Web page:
There's a saying that goes: one man's persisting and possibly career-ending concussion aftermath is another man's opportunity. Something like that, anyway.
Up to this point, things have gone smoothly for Justin Morneau, who has been able to get through all his workouts and delivered an RBI single in the Twins' Grapefruit League opener on Saturday. But the first baseman acknowledged recently that post-concussion symptoms continued to haunt him throughout the offseason, and that if they return he's probably going to have to hang up the spikes.
Those would be some pretty big spikes to fill.
Morneau has been a godsend for the Twins, largely because he's the type of player that this organization has struggled to produce: a truly elite slugger. He drove in 100 or more runs every year from 2006 to 2009, becoming the first Twin ever to reach triple digits in four consecutive seasons. His ability to hit for both average and power made him one of the most feared and respected batsmen in the league.
That's exactly the kind of player you want at first base. If Morneau can't return to that level, there's no one in the short-term picture who can even come close to replacing the production he offered when healthy. In fact, it's not clear that the Twins could even find a competent bat to stick at first base if Morneau's brain injury forced him out.
The organization's best hopes at this point lie with Chris Parmelee. If he can keep doing what he's been doing since the midway point last year, he offers optimism that the Twins could get by without Morneau's mighty bat at first base.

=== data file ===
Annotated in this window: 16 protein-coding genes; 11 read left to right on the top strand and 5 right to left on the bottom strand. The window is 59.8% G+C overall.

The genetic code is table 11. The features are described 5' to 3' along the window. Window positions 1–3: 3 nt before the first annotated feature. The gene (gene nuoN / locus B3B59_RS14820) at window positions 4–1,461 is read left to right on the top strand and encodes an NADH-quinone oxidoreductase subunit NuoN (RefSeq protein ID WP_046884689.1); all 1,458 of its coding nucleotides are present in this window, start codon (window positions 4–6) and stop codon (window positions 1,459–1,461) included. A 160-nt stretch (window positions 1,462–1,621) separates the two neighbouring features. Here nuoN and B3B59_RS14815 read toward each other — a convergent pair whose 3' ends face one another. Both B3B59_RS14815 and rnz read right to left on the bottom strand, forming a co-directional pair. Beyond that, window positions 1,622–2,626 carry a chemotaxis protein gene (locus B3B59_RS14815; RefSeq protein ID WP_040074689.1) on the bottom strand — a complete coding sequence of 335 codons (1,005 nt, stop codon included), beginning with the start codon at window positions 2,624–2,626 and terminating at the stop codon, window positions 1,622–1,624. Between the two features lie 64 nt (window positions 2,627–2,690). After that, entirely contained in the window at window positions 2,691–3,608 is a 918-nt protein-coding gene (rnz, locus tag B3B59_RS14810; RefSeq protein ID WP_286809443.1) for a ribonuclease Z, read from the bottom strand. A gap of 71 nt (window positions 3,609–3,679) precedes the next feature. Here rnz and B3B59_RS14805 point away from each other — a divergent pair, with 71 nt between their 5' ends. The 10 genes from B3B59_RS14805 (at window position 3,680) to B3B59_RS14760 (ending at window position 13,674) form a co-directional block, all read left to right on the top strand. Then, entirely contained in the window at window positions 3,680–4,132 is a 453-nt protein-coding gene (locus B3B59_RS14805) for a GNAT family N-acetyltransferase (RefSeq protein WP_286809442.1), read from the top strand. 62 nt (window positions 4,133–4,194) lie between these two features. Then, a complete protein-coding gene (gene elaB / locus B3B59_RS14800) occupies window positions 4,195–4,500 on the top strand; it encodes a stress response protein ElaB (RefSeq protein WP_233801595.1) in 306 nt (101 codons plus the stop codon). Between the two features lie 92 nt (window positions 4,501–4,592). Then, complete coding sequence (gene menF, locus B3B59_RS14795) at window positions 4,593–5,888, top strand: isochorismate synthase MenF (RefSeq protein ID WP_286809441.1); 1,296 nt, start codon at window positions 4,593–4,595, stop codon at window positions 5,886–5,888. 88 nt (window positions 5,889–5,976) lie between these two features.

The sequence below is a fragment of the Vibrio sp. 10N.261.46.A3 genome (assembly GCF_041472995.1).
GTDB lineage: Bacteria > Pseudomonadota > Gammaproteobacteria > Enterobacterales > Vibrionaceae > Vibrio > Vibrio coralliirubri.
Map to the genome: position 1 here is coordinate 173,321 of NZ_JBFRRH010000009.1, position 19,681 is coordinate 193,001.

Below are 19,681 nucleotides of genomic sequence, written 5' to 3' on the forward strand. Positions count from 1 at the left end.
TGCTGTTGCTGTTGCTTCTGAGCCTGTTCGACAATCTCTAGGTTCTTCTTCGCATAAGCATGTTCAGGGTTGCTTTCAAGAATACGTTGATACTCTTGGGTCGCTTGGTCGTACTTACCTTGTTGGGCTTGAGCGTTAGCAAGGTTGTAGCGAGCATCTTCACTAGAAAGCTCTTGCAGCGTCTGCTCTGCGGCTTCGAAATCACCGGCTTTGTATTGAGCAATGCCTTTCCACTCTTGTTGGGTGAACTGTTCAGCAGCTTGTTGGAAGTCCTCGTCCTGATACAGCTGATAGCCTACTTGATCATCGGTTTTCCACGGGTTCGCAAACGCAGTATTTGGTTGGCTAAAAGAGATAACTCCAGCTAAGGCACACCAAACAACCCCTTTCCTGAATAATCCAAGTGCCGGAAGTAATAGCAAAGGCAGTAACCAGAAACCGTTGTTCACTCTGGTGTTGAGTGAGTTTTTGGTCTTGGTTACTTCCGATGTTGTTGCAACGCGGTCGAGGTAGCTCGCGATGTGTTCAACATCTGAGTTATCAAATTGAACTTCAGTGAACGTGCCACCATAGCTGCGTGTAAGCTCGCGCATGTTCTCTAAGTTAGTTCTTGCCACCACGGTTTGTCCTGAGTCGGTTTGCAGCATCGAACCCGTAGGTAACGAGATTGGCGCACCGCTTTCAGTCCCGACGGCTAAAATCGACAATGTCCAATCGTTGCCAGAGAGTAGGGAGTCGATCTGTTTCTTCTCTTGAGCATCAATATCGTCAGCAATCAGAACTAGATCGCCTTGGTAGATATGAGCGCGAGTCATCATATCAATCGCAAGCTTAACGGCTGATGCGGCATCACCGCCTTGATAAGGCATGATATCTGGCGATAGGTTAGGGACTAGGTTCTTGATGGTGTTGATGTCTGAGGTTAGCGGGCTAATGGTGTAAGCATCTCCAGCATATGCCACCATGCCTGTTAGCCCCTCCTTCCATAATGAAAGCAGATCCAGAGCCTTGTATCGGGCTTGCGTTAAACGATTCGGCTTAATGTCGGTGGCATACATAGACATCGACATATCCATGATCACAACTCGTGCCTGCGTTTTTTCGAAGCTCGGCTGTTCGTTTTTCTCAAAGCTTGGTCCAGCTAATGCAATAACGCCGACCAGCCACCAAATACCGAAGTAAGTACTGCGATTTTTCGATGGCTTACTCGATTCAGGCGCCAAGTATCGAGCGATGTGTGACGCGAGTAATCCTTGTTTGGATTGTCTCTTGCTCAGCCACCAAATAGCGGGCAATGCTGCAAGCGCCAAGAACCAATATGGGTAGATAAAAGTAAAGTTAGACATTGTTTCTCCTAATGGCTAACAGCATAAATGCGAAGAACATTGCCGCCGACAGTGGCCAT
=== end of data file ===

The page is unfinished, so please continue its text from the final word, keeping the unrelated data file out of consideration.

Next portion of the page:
Parmelee's first four seasons in Minnesota's system after being drafted 20th overall in 2006 were largely underwhelming. He moved very gradually up the minor-league ladder, battled injuries and posted solid yet unspectacular numbers as a slow-footed first baseman and corner outfielder.
Last year, at the age of 23, Parmelee turned a corner. His overall numbers at New Britain – .287/.366/.436 with 13 homers – were very much in line with his past production. Yet, hidden in those numbers were some very promising signs.
For one thing, he finally stayed healthy all year, appearing in a career-high 142 games over five months with the Rock Cats before playing in another 21 after a September promotion to Minnesota.
Parmelee also got stronger as the season went along. After hitting .283 with five home runs between April, May and June, he hit .305 with six homers and 26 RBI in July, then hit .302 with a pair of dingers in August before heading north and hitting .355 with four homers for the Twins in September.
It's great to see Parmelee hitting for average, considering that he hit just .250 over his first four years as a pro, and it's especially encouraging to see him hitting the ball out of the yard more frequently. In the end, his ability to hit for power will largely dictate his overall value.
No one expects Parmelee to develop into the type of dominant slugger that Morneau has been for the Twins. But if his recent improvement is legitimate, and he can become 20-homer type with a solid average and walk rate, the thought of losing Morneau becomes considerably less traumatizing.
Parmelee's two-run homer in yesterday's exhibition game is a promising sign that his new-found power is here to stay. I'll be looking for more of that as the spring progresses.